What Covid-19 Can Teach Us

What Covid-19 Can Teach Us

We’re living through history. The COVID-19 outbreak, and the lockdown it has necessitated represents one of the most unprecedented and sweeping public health issues in the world. Across the globe we’ve seen horrific loss of life with over 2 and a half million confirmed cases worldwide resulting in over 170,000 worldwide deaths at the time of writing. Even those of us who are lucky enough not to have been directly affected by the virus have had to deal with significant personal and professional changes. The way we work and live our lives has been temporarily upended. While most of us do our best to adhere to social distancing and shelter-in-place orders, there’s no denying that remaining in our homes for almost 24 hours a day is beginning to take a toll on many of us.Still, instead of bemoaning the lack of places to get our haircut or eat a cheeseburger, perhaps it befits us to think about what we’ve gained from this crisis. Because, even in times of great loss and hardship, there’s always something to be gained if we have a mind to look for it. There are some stark lessons to be learned from the crisis while we’re under lockdown which can help us to live a happier and healthier life throughout the lockdown and beyond. Lessons like…

Our Hobbies Keep Us Sane

Those who love their jobs have been dealt a hard blow in recent weeks. Indeed, even those who were decidedly ambivalent about their jobs are coming to realize how much they miss them. Many of us are able to work from home. However, some of us have been placed on furlough, unable to do the jobs that lend us fulfillment and satisfaction. Thankfully, we have our hobbies to keep us sane. The lockdown has shown us that our hobbies, crafts and creative interests are more than just a fun way for us to pass the time. They’re a big part of who we are. Many of us have used the lockdown to seek the creative fulfillment we’ve not been getting (or indeed have never gotten) from work. We’re learning new skills and refining our existing talents. We’re learning for the love of learning and we’re loving it. Whether we’re upcycling, painting, knitting, sewing or getting creative in the kitchen, we’re experiencing the empowerment and satisfaction that come with expressing ourselves creatively.  Long may it continue.

Washing Your Hands Has Always Been Really Important!

Is anyone else kinda slightly disturbed at how many people seemingly werent washing their hands before the pandemic? While many have chosen to panic buy and stockpile hand sanitizer, the cooler heads that have prevailed have realized what we should have known all along. That there’s no better way to kill a virus than good old fashioned soap and water. If you ever wondered why your parents were so adamant that you wash your hands before dinner, the outbreak has shown us in no uncertain terms. We just may not have known why it was so consistently effective. Viral cells have a layer of fats called lipids around the outside. When we wash our hands with soap and warm water, this outer layer deteriorates extremely rapidly, meaning that the viral cells get torn apart. 20 seconds is all it takes to get your hands clean of any traces of the coronavirus (or any virus).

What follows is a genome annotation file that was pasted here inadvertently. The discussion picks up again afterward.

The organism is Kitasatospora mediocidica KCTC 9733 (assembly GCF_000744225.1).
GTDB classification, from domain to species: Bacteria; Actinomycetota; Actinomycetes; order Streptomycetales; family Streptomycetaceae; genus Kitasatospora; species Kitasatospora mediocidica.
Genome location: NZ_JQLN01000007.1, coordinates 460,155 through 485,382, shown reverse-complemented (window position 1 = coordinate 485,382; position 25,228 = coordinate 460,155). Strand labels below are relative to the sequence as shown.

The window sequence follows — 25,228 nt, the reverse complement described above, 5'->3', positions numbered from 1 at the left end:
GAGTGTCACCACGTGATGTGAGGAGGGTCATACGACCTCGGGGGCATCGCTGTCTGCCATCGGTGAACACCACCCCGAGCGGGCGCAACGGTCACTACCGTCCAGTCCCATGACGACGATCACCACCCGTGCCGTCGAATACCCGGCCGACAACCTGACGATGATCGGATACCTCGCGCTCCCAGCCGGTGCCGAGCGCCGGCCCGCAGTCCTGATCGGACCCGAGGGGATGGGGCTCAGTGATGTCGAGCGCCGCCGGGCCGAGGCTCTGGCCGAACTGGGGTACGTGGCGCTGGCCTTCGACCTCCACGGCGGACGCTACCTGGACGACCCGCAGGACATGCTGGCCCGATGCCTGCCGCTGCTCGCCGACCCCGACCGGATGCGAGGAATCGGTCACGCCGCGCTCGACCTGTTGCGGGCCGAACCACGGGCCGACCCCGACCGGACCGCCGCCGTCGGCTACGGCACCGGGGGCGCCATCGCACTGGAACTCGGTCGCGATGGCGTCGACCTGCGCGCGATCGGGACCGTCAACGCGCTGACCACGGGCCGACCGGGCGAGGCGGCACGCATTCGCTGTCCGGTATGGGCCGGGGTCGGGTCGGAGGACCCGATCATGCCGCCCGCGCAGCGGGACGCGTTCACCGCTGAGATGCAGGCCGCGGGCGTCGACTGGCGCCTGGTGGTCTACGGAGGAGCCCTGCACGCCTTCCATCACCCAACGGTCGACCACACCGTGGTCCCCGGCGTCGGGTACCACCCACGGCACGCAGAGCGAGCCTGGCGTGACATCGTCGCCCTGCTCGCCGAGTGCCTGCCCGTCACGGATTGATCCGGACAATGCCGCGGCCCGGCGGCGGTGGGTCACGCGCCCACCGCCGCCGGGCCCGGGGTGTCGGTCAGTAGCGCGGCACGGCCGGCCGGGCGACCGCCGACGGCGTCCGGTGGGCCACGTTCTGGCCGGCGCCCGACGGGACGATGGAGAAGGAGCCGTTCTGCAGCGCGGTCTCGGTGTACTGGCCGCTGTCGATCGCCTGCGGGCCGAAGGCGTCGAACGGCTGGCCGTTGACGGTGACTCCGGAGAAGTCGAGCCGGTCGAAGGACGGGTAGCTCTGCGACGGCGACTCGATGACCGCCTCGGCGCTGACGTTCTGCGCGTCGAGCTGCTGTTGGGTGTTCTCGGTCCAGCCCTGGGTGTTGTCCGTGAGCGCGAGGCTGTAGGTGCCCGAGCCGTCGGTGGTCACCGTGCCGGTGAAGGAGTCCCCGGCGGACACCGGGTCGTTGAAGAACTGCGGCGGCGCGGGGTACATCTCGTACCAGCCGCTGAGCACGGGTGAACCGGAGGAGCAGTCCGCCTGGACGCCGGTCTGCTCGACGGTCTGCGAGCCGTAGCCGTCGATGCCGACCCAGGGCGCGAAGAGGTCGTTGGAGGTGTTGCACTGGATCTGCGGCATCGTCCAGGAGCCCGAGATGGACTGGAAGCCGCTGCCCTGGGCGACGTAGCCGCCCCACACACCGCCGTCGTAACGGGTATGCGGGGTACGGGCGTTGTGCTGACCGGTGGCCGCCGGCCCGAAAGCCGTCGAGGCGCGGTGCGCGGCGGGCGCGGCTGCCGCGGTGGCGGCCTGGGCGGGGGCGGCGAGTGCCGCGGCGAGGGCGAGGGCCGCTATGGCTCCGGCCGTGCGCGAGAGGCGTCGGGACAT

It’s Vital That We’re Proactive About Our Health

We’re arguably likely to be more health conscious than ever in the wake of the pandemic. We’ll be thinking twice about our behaviors and how they can impact on our health. We’ll be thinking harder about our food choices (more on that later) and how the food we eat can not only keep us leaner but make our bodies better prepared to handle whatever viral challenges life throws at it. We might also be thinking more about what we can do to test for and guard against seasonal allergies or getting better at recognizing the signs and symptoms which are early warnings that we need to make changes to our diets and lifestyles. We’re taking more time to consider our health in a holistic way-thinking not just about our diets and exercise regimes but about our water intake, our sleeping patterns, our digestive and dental / oral health and, of course, our mental health.   As we adapt to keep ourselves physically and mentally healthy throughout this crisis, we’re developing a much more rounded and multifaceted understanding of all the different things that impact our health. Which can only mean better choices further on down the road.